Rebuilding a Future Nehemiah Part X

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March 2, 2015 by directorfsm

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And it came to pass in the month Nisan, in the twentieth year of Artaxerxes the king, that wine was before him: and I took up the wine, and gave it unto the king. Now I had not been beforetime sad in his presence.

2 Wherefore the king said unto me, why is thy countenance sad, seeing thou art not sick? This is nothing else but sorrow of heart. Then I was very sore afraid,

3 And said unto the king, Let the king live forever: why should not my countenance be sad, when the city, the place of my fathers’ sepulchres, lieth waste, and the gates thereof are consumed with fire?        

 4 Then the king said unto me, For what dost thou make request? So I prayed to the God of heaven    

                 Nehemiah 2:1-4

 

            Last time we looked Nehemiah was crying out to God for wisdom on what to do about the devastation in Jerusalem. For many of us that is where our story would end. We have recognized that our lives our broken and that only God can fix them. We even pray and ask God for help in correcting our broken lives and then we stop.

 

            I believe the greatest deterrent to men and women moving beyond praying and doing things needed to rebuild their futures is fear. Oh I know men “we don’t fear anything”; yeah right. Sorry I am not convinced.

 

            Fear takes many forms. There is actually a website http://phobialist.com/  dedicated to listing all the things people are afraid of. Some are common like Acrophobia- Fear of heights or how about Agoraphobia- Fear of open spaces or of being in crowded, public places like markets it includes the fear of leaving a safe place. Others like Arachibutyrophobia- Fear of peanut butter sticking to the roof of the mouth would seem rather rare.   This site lists hundreds maybe thousands of know fears, all of which folks can easily use to be indecisive and inactive.

 

            Before I go on let me clarify one point, I do believe that some folks have legitimate medical explanations for having these phobia. But I dare say that number is minimal compared to those who are just looking for an excuse to sit on the side lines.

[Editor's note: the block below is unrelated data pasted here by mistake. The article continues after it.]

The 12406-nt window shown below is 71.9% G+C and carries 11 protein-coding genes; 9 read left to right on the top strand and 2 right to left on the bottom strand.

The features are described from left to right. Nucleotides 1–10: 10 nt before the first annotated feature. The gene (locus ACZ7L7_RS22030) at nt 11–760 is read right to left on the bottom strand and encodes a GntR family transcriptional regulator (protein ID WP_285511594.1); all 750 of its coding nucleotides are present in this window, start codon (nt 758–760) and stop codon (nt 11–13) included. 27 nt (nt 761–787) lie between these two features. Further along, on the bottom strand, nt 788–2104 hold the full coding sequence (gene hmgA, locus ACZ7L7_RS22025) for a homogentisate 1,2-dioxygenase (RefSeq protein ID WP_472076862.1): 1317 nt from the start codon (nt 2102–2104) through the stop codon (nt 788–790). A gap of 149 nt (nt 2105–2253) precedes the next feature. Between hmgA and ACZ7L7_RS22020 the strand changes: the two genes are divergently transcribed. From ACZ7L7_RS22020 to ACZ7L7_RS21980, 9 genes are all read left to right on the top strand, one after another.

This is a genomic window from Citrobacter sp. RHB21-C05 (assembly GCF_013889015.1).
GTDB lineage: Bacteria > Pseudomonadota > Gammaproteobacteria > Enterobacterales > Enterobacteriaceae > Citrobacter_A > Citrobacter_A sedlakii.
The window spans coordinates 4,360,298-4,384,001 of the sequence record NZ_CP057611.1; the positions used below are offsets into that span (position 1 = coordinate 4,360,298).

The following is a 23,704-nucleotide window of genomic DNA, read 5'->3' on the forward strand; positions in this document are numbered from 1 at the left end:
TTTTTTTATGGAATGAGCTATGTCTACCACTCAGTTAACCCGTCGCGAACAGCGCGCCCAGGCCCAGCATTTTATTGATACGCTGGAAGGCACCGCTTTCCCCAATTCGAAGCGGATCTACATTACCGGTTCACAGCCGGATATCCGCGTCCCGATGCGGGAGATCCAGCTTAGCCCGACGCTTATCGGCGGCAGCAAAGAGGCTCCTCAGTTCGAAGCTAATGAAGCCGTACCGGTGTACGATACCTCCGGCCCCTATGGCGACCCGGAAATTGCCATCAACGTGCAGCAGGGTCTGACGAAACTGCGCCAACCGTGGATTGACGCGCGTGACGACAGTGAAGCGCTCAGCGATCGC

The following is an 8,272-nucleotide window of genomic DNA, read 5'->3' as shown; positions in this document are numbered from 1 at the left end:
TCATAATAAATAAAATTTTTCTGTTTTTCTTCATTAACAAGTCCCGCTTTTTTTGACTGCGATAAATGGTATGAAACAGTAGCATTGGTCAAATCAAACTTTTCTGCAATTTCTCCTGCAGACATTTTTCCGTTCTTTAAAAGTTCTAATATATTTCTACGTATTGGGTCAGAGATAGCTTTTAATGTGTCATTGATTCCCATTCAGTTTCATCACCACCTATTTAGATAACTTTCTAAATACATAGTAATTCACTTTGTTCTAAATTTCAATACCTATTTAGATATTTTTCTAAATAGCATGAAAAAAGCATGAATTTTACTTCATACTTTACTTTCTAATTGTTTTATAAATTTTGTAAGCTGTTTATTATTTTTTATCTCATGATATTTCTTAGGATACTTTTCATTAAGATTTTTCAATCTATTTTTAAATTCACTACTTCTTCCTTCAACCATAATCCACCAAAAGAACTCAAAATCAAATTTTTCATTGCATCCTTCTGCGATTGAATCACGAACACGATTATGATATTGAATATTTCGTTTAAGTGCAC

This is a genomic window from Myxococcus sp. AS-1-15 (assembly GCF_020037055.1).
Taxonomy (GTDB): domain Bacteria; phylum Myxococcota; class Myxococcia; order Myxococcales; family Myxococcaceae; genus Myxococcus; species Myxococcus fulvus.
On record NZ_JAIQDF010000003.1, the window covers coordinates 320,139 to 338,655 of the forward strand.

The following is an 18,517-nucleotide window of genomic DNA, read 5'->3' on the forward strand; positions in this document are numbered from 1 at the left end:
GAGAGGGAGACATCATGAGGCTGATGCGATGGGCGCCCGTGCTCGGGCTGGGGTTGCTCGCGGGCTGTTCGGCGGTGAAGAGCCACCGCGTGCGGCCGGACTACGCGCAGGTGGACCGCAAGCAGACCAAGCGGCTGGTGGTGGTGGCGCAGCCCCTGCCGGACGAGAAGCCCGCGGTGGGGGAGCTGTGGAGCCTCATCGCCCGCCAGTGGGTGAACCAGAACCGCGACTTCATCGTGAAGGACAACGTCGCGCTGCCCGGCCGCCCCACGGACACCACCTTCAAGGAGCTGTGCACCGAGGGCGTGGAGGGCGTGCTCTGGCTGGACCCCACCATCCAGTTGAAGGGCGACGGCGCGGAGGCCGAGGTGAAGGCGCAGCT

The Bible on the other hand only defines two forms of fear. First there is what I will call healthy fear. As you may recall in our look at Nehemiah’s prayer he called God “great and terrible”. This was in reverence to God as Nehemiah recognized and clearly acknowledges the Lord God’s exalted position.  The great as in the One who is able to accomplish mighty things and     The Terrible as in the One who is able to impose immense judgments. This first type is righteous and is to be encouraged. It is a fear that requires action. It requires faith and it requires a strong fellowship with God.  It is the fear Nehemiah had when the King asks him what was wrong.

 

            Then of course there is unhealthy fear, this is a crippling fear, filled with weakness and quivering. It leads to inaction and loss. It is what Ray Stedman describes as: Many today find themselves in almost total ruin. They have lost their way and are wide open to the attacks of any destructive or hostile force. Others have severely damaged areas in their lives. They are, perhaps, still held in bondage to wrongful attitudes or habits. It almost goes without saying that if you are praying for help, as Nehemiah prayed for help in the opening chapter of this book, then you should expect an answer: Expect God to do something. Be ready for it when it comes.

 

            I believe that the type of fear most associated with why people do not take action to change or rebuild their lives is the fear of change. This fear of change or changing things is called Metathesiophobia.  We get so used to our rebellious ways that we do not feel comfortable in any other environment or the thought of making moves to improve our lives is far too scary a thought to act upon.

 

            We can come up with all sorts of excuses like, what can I do I am only one person, or resignation like whatever happens, happens. Two modern quotes seem to dispel these notions:  If you think you’re too small to make a difference, try going to bed with a mosquito in the room – unknown and from R.S. Sproul No choice is a choice. No choice is to accept things as they are—and they are unacceptable.  

 

            While in the Army I had a 3×5 card with the saying “The max effective range of an excuse is zero meters” on it. It was a daily reminder that inaction equaled failure and where lives matter failure was not an option.  You may have heard the old farm saying “make hay while the sun shines” or how about “never put off tomorrow what you can do today” and any sailor would recognize “Time and tide waits for no man”.  All these sayings have one thing in common they require us to take action to not procrastinate, to get about doing something.

 

            I entitled this sermon Carpe Diem or Seize the Day. While dictionaries define this as meaning:  the enjoyment of the pleasures of the moment without concern for the future. I take it as a battle cry to take every opportunity to make righteous changes in our lives. Note I said righteous changes. In a  believer’s life it is getting about God’s work for us.